Hint: don't forget the std() function

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We've already seen how the hist() function makes generating histograms a snap. Let's look at the plot() function now.

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That one line of code did a lot for us. First, it created a nice looking line plot using the maximum temperature column from our DataFrame. Second, because we used datetime objects in our index, pandas labeled the x-axis appropriately.

Pandas is smart too. If we're only looking at a couple of days, the x-axis looks different:

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Prefer a bar plot? Pandas has got your covered.

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data.max_temp.tail().plot(kind="bar", rot=10)

The plot() function returns a matplotlib AxesSubPlot object. You can pass this object into subsequent calls to plot() in order to compose plots.

Although plot() takes a variety of parameters to customize your plot, users familiar with matplotlib will feel right at home with the AxesSubPlot object.

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ax = data.max_temp.plot(title="Min and Max Temperatures")
data.min_temp.plot(style="red", ax=ax)
ax.set_ylabel("Temperature (F)")

Exercise 7:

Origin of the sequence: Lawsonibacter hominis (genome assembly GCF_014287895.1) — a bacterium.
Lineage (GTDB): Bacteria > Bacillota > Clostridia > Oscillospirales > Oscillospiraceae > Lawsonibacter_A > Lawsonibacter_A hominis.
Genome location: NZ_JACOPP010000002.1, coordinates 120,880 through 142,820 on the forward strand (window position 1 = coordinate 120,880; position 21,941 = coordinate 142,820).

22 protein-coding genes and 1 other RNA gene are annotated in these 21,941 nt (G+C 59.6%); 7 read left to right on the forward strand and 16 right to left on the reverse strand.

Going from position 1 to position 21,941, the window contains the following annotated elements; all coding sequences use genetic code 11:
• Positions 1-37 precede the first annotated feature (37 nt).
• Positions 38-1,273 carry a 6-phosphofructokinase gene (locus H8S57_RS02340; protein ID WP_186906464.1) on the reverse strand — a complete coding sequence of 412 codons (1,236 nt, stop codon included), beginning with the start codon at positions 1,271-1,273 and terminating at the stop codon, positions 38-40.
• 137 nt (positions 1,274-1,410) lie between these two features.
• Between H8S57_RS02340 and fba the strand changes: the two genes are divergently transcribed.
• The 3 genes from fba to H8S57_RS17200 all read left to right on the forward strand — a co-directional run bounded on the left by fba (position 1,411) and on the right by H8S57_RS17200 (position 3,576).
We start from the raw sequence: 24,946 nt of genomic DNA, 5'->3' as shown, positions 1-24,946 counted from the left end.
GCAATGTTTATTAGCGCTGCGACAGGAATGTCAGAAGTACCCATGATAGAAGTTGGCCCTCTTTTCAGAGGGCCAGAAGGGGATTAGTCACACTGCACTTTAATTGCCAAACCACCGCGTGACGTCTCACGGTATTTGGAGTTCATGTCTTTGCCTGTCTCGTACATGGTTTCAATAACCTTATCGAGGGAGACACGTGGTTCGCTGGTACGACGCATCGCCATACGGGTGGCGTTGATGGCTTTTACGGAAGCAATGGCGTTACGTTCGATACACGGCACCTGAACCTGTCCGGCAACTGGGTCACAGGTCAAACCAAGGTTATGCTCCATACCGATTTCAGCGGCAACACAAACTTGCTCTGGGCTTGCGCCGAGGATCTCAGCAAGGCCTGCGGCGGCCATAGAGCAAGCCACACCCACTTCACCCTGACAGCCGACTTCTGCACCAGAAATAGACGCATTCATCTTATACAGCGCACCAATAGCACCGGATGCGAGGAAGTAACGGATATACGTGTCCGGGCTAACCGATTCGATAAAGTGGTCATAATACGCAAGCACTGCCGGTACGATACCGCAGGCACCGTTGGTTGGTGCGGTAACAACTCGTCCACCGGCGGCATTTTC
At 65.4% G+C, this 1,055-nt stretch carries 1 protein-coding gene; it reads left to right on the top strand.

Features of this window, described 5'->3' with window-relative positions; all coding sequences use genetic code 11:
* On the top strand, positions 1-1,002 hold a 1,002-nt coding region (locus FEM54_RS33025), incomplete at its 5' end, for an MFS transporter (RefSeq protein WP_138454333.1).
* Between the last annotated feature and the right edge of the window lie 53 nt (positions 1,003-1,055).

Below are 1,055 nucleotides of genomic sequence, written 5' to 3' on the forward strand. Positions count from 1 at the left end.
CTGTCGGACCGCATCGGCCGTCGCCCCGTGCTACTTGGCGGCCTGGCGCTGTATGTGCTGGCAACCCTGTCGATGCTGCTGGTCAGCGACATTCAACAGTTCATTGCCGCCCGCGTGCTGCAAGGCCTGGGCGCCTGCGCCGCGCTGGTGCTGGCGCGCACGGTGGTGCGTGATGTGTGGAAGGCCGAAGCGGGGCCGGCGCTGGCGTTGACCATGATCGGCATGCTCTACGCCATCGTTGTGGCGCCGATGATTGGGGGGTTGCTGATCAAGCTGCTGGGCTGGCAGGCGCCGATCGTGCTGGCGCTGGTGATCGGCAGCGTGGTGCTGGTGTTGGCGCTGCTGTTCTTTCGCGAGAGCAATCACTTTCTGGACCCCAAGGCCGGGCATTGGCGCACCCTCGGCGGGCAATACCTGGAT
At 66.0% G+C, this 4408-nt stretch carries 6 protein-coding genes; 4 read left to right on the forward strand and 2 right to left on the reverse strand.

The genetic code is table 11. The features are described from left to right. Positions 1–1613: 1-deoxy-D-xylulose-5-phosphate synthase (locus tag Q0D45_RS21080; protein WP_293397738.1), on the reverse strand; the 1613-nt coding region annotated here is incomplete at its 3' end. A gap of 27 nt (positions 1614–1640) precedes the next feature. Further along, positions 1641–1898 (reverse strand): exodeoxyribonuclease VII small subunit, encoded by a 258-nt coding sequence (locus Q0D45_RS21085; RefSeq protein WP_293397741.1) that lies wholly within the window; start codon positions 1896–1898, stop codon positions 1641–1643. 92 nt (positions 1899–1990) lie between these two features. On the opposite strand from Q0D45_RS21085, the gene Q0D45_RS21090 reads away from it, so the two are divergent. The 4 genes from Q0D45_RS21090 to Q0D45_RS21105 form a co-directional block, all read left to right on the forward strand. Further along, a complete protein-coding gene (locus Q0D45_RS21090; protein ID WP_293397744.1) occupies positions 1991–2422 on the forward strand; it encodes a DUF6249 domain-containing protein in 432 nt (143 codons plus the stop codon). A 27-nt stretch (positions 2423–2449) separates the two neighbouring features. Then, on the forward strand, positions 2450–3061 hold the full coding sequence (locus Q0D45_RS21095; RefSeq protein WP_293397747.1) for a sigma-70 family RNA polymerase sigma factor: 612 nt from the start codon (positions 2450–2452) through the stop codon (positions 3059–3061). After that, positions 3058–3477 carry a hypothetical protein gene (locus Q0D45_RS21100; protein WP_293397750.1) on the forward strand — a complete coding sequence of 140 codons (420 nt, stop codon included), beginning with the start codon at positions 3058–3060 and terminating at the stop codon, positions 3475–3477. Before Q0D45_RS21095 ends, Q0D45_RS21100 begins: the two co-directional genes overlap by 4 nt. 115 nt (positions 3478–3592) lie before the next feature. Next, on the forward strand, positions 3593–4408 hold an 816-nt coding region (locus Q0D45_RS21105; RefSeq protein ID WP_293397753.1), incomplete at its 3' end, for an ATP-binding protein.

Add the mean temperature to the previous plot using a green line. Also, add a legend with the legend() method of ax.

Getting Data Out

Writing data out in pandas is as easy as getting data in. To save our DataFrame out to a new csv file, we can just do this:

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Want to make that tab separated instead? No problem.

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data.to_csv("data/weather-mod.tsv", sep="\t")

There's also support for reading and writing Excel files, if you need it.


We've only covered a small fraction of the pandas library here. Before I wrap up, however, there are a few miscellaneous tips I'd like to go over.

First, it can be confusing to know when an operation will modify a DataFrame and when it will return a copy to you. Pandas behavior here is entirely dictated by NumPy, and some situations are unintuitive.

For example, what do you think will happen here?

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for idx, row in data.iterrows():
    row["max_temp"] = 0

Contrary to what you might expect, modifying row did not modify data! This is because row is a copy, and does not point back to the original DataFrame.

Here's the right way to do it:

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for idx, row in data.iterrows():
    data.ix[idx, "max_temp"] = 0
any(data.max_temp != 0)  # Any rows with max_temp not equal to zero?

Just to make you even more confused, this also doesn't work:

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for idx, row in data.iterrows():
    data.ix[idx]["max_temp"] = 100

When using apply(), the default behavior is to go over columns.

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data.apply(lambda c:

You can make apply() go over rows by passing axis=1

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data.apply(lambda r: r["max_pressure"] - r["min_pressure"], axis=1)

When you call drop(), though, it's flipped. To drop a column, you need to pass axis=1

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data.drop("events", axis=1).columns